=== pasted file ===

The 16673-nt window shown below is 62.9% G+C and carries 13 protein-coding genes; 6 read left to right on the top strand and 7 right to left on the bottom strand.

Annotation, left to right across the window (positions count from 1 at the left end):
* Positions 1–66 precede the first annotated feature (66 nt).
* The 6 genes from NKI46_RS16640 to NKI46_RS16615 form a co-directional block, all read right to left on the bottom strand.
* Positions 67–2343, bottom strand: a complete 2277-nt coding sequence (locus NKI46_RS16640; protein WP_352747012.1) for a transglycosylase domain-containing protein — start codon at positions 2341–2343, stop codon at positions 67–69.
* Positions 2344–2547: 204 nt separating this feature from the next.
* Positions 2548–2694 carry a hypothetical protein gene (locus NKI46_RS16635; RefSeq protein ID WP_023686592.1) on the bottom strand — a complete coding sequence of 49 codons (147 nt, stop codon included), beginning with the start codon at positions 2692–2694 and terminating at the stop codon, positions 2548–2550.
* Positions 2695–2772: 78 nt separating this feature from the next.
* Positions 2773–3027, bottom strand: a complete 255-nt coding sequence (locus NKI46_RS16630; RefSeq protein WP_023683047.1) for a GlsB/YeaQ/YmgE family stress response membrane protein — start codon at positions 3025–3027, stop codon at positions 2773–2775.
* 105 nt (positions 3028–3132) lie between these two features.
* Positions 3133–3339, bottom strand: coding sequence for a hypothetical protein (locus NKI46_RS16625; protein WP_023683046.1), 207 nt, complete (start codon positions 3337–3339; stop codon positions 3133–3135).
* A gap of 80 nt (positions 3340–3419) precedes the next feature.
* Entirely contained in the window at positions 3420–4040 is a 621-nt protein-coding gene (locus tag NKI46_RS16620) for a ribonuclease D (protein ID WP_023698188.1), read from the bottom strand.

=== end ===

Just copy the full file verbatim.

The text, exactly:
The 16673-nt window shown below is 62.9% G+C and carries 13 protein-coding genes; 6 read left to right on the top strand and 7 right to left on the bottom strand.

Annotation, left to right across the window (positions count from 1 at the left end):
* Positions 1–66 precede the first annotated feature (66 nt).
* The 6 genes from NKI46_RS16640 to NKI46_RS16615 form a co-directional block, all read right to left on the bottom strand.
* Positions 67–2343, bottom strand: a complete 2277-nt coding sequence (locus NKI46_RS16640; protein WP_352747012.1) for a transglycosylase domain-containing protein — start codon at positions 2341–2343, stop codon at positions 67–69.
* Positions 2344–2547: 204 nt separating this feature from the next.
* Positions 2548–2694 carry a hypothetical protein gene (locus NKI46_RS16635; RefSeq protein ID WP_023686592.1) on the bottom strand — a complete coding sequence of 49 codons (147 nt, stop codon included), beginning with the start codon at positions 2692–2694 and terminating at the stop codon, positions 2548–2550.
* Positions 2695–2772: 78 nt separating this feature from the next.
* Positions 2773–3027, bottom strand: a complete 255-nt coding sequence (locus NKI46_RS16630; RefSeq protein WP_023683047.1) for a GlsB/YeaQ/YmgE family stress response membrane protein — start codon at positions 3025–3027, stop codon at positions 2773–2775.
* 105 nt (positions 3028–3132) lie between these two features.
* Positions 3133–3339, bottom strand: coding sequence for a hypothetical protein (locus NKI46_RS16625; protein WP_023683046.1), 207 nt, complete (start codon positions 3337–3339; stop codon positions 3133–3135).
* A gap of 80 nt (positions 3340–3419) precedes the next feature.
* Entirely contained in the window at positions 3420–4040 is a 621-nt protein-coding gene (locus tag NKI46_RS16620) for a ribonuclease D (protein ID WP_023698188.1), read from the bottom strand.